A vehicle drove onto the runway at Camp Bastion, the main British military base in Afghanistan, then burst into flames at roughly the same time the US Defense Secretary arrived this morning.
A pickup truck drove at high speed onto the ramp where Leon Panetta’s plane was intended to stop. The vehicle used for what is believed to be an attempted attack was apparently stolen by a civilian employee at Camp Bastion, the Associated Press reports.
The driver, who has survived the incident but suffered burns as his clothes caught flame, was immediately arrested. He is receiving medical treatment. The driver’s identity is still unknown.
Some reports suggest the vehicle’s driver has detonated the blast. According to others, the vehicle ignited after it crashed into a ditch, and there was no explosion, but only a flash.
One British service member was reportedly injured prior to the explosion as he tried to stop the perpetrator from stealing the truck.
No explosives were found in the vehicle or on the driver as he was arrested, Pentagon spokesman Navy Capt. John Kirby stated.
Though it is not yet clear whether the explosion was a coincidence, or if Panetta was the target of a suicide attack, the base was put on lockdown after the incident. “It’s too early to say right now,” Kirby said. ”It may have been a coincidence.”
In the wake of the incident, flights and movements around Camp Bastion were restricted while military police patrolled the roads and investigated the case.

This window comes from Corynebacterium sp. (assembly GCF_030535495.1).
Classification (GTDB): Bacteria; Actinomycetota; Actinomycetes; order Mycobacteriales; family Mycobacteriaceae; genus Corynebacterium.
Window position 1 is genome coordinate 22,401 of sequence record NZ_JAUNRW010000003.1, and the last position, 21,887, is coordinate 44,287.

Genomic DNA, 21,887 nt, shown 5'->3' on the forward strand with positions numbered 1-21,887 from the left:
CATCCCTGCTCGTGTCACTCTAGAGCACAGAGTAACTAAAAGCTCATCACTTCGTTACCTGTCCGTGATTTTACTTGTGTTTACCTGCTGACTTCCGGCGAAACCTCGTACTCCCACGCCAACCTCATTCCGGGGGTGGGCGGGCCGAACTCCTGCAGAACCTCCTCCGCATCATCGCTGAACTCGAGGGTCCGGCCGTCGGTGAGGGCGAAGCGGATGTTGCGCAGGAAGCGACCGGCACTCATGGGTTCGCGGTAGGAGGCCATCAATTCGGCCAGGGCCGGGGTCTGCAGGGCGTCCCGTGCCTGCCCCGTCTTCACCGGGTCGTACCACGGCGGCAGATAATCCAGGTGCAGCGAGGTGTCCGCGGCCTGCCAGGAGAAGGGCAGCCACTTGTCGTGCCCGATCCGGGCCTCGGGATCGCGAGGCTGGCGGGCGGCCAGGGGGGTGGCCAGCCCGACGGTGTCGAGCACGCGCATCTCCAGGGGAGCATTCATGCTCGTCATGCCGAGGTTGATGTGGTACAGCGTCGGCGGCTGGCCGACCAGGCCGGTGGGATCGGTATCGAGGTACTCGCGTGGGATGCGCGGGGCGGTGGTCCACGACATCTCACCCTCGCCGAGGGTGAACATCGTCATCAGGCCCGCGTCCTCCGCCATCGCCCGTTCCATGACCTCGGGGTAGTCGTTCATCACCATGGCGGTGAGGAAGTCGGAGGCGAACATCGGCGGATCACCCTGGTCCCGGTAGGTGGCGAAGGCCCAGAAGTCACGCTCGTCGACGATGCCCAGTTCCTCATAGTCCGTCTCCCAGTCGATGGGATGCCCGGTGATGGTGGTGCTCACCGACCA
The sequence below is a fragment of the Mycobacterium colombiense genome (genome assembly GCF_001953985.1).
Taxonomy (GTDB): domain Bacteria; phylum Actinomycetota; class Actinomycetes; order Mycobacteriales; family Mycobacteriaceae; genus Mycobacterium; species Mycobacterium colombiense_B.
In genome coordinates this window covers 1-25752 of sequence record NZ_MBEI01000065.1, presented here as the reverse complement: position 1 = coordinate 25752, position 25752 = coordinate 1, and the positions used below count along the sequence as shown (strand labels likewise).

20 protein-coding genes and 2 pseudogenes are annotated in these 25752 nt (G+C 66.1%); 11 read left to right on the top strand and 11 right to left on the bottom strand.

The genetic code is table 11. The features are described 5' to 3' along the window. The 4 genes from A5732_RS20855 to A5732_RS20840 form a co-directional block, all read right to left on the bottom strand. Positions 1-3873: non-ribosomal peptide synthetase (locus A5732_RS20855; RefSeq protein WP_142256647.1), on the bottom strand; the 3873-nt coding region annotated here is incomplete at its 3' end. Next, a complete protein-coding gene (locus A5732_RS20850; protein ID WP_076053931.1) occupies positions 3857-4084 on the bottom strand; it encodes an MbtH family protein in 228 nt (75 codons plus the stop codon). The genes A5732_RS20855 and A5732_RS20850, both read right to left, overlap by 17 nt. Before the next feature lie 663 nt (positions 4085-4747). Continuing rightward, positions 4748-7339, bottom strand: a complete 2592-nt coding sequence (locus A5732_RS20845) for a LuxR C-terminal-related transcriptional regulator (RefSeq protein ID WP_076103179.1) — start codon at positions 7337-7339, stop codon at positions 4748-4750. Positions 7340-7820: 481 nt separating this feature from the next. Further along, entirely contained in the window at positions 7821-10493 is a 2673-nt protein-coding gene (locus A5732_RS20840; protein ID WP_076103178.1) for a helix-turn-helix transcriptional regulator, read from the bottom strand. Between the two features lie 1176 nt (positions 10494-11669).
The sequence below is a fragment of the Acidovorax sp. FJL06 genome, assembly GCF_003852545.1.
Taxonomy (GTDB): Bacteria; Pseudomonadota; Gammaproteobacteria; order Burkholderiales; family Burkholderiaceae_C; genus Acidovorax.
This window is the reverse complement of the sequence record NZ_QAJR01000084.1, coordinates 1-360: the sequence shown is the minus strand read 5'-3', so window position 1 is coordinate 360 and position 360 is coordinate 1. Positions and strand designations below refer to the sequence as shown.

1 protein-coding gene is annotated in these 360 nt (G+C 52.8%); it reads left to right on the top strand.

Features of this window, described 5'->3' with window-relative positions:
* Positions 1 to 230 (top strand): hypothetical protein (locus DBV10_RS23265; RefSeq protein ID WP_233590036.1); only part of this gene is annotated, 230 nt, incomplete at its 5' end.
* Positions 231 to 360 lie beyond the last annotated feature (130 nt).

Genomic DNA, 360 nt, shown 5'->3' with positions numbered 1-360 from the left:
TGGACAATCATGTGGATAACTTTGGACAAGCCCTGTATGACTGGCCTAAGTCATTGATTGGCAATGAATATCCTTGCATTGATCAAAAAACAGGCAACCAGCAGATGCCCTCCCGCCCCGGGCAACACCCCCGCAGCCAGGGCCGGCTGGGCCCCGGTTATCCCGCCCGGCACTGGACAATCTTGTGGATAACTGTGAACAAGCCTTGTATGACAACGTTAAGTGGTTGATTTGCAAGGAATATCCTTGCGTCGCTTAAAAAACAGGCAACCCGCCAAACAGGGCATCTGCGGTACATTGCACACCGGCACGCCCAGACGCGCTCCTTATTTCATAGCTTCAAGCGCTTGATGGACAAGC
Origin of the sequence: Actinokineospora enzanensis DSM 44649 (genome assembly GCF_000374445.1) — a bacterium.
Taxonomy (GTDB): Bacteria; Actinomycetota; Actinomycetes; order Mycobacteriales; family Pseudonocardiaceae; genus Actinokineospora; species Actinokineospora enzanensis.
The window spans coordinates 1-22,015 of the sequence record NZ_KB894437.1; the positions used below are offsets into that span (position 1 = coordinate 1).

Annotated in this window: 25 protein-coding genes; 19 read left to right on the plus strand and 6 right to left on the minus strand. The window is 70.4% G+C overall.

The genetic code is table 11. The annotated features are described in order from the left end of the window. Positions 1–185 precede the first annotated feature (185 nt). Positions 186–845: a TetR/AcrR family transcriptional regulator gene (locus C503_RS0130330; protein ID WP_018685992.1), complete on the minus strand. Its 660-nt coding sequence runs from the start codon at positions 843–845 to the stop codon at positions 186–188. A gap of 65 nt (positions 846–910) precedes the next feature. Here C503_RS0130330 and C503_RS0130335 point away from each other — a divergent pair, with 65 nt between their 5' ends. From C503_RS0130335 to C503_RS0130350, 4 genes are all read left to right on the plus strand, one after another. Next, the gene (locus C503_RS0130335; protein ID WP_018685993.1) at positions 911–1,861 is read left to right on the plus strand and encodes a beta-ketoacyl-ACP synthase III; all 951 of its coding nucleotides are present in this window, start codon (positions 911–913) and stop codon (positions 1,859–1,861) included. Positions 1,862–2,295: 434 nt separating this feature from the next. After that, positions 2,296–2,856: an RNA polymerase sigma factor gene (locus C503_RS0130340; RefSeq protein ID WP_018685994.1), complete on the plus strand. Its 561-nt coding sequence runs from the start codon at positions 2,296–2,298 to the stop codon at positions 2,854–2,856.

“Procedures were put in place to account for the whereabouts of all military and civilian personnel and, to achieve this, movement within Camp Bastion was restricted,” a spokeswoman for the base said, as quoted by the Daily Mail.
Kirby confirmed that neither Panetta nor anyone in his party was injured. A spokesman for the NATO-led Isaf force also said that “at no point was anyone on board Panetta’s plane at risk.”
Panetta has proceeded with his plans to meet with Afghan government officials in Kabul.
Panetta’s visit was aimed at defusing the tension that has plagued NATO’s mission in Afghanistan in recent weeks, following a series of what the Secretary of Defense called “troubling incidents”.
An accidental burning of several copies of the Koran in a US base provoked a spate of riots from offended Muslims.
And over the weekend, a mentally unstable US soldier killed 16 civilian villagers at random in the volatile province of Kandahar.
“We have to learn the lessons from each incident so we do everything possible they don’t happen again,” Panetta said to an audience of US troops upon his arrival in Afghanistan, adding that the “tragic” incidents “do not define the relationship between the coalition forces and the Afghan people.”